On the occasion of its 10th anniversary, the Antoine de Saint Exupéry Youth Foundation presented, together with the association Arrimage, one of its major initiatives: making the poetry of the book “The Little Prince”, which combines text and illustrations, accessible to children and adults who are blind and partially sighted thanks to an original tactile edition (with drawings in relief accompanied by descriptions in Braille) and pioneering educational and artistic workshops conducted by Dr. Claude Garrandès.

Afflicted by blindness at the age of 12, Dr. Garrandès has fought for years to make art accessible to all, especially to the visually impaired and the blind. This passionate man committed to multiple sociocultural projects is not only a Braille teacher and publisher of art books for the blind, but also a lawyer, doctor of psychology, psychoanalyst, fully-qualified professor of economics and social sciences, and visual artist.

During two exceptional days of anniversary celebrations, admirers of Antoine de Saint Exupéry and partners of the Foundation were able to discover this philanthropic and meaningful initiative at the Maison des Océans in Paris in the presence of French comic book author, illustrator, novelist and film director Joann Sfar and French journalist, novelist, essayist, actor and director Patrick Poivre d’Arvor, who is one of the Foundation’s patronage committee members.

In a society where images occupy an increasingly important place, the question of access to art and culture for the visually impaired is fundamental. Through this innovative project of putting into relief Antoine de Saint Exupéry’s original drawings, which magnificently illustrate the most translated French work of literature in the world, blind persons will be able to discover it on an equal footing with sighted persons for the very first time.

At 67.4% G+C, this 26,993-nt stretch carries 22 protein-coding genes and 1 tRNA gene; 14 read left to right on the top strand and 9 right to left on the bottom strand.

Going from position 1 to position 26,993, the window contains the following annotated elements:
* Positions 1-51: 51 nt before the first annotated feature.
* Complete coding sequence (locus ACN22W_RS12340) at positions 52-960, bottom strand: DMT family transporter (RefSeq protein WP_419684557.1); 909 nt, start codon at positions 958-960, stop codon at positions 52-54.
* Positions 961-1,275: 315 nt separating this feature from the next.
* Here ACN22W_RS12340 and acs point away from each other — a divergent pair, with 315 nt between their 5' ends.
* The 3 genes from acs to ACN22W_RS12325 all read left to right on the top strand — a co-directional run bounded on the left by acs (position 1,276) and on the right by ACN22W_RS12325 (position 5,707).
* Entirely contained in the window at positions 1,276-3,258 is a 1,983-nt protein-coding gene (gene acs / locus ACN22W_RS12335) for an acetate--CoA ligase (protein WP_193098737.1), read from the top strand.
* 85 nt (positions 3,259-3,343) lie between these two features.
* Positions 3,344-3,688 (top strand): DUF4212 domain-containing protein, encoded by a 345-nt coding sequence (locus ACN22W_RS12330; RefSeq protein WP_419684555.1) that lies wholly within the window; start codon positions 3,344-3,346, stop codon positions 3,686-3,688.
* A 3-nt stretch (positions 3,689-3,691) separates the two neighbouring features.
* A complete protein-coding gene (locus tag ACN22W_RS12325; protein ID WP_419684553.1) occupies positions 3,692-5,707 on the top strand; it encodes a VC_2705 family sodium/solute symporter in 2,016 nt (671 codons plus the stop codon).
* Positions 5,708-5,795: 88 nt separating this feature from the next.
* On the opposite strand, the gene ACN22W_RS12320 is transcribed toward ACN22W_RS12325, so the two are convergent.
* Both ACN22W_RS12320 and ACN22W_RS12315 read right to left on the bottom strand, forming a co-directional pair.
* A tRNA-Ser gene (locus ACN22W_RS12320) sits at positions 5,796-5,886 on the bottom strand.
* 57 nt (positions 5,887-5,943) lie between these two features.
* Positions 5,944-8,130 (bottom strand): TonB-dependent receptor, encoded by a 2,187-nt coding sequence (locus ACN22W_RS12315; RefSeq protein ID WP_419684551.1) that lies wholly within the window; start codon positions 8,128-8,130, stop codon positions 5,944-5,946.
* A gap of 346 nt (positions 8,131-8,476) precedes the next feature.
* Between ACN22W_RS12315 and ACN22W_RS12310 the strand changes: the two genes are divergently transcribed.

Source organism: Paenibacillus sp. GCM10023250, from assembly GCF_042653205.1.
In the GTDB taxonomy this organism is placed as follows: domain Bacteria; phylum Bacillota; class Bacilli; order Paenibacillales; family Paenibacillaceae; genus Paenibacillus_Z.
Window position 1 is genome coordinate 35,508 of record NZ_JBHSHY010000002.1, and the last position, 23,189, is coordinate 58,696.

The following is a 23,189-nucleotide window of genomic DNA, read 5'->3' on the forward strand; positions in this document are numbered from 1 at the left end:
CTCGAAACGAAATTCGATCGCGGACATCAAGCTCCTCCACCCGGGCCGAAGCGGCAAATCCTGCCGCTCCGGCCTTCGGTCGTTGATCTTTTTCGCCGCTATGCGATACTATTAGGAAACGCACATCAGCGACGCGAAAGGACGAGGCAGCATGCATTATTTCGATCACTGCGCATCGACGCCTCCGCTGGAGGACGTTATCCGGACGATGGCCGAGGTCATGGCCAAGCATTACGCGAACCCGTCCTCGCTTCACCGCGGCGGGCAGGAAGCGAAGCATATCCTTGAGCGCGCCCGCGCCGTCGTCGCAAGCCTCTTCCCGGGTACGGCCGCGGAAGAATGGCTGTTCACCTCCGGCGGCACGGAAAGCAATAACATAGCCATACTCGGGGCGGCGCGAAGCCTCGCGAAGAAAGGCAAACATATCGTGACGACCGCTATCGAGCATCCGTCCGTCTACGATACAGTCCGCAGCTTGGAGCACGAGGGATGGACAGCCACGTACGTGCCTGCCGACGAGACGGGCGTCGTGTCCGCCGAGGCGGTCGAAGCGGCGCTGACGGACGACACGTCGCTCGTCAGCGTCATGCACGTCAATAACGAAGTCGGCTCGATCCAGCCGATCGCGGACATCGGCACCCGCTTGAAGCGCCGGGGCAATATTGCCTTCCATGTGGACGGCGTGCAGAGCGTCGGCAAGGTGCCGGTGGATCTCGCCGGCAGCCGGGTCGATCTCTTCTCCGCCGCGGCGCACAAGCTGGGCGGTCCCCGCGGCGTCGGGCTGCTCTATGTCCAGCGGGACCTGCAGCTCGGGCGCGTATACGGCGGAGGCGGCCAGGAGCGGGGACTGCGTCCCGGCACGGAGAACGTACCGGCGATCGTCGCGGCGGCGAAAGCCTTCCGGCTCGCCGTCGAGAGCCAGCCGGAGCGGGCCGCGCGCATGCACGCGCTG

The adapted version of the drawings of “The Little Prince” also constitutes a formidable pedagogical tool for promoting tactile reading. This philanthropic and civic project constitutes a new field for sharing and transmission between blind and sighted persons, in the spirit of the universal humanist values that pervade this emblematic work.

Watch the TV report by CNEWS

Listen to an interview on France Inter


Read the article in the newspaper Les Echos



Photographs © Antoine de Saint Exupéry Youth Foundation – YMA

1) Children discovering the tactile drawings of “The Little Prince”.
2) Dr. Claude Garrandès presents his new educational kit to Olivier, Jean and François d’Agay.
3) Discovering the drawings in relief of “The Little Prince” with their descriptions in Braille through the sense of touch.
4) Dr. Claude Garrandès presents one of his sculptures of “The Little Prince” to a blind student.
5) French comic book author Joann Sfar visits the exhibition of the drawings in relief of “The Little Prince”.
6) Olivier d’Agay presents a sculpture by Dr. Claude Garrandès to Joann Sfar.
7) Dr. Claude Garrandès offers a copy of his tactile art book of “The Little Prince” to Patrick Poivre d’Arvor.
8) The Ambassador of Singapore to France, H.E. Zainal Arif Mantaha, Nicolas Delsalle-Mun, Lionel de Saint-Exupéry and Dr. Claude Garrandès in front of “The Little Prince” educational kit.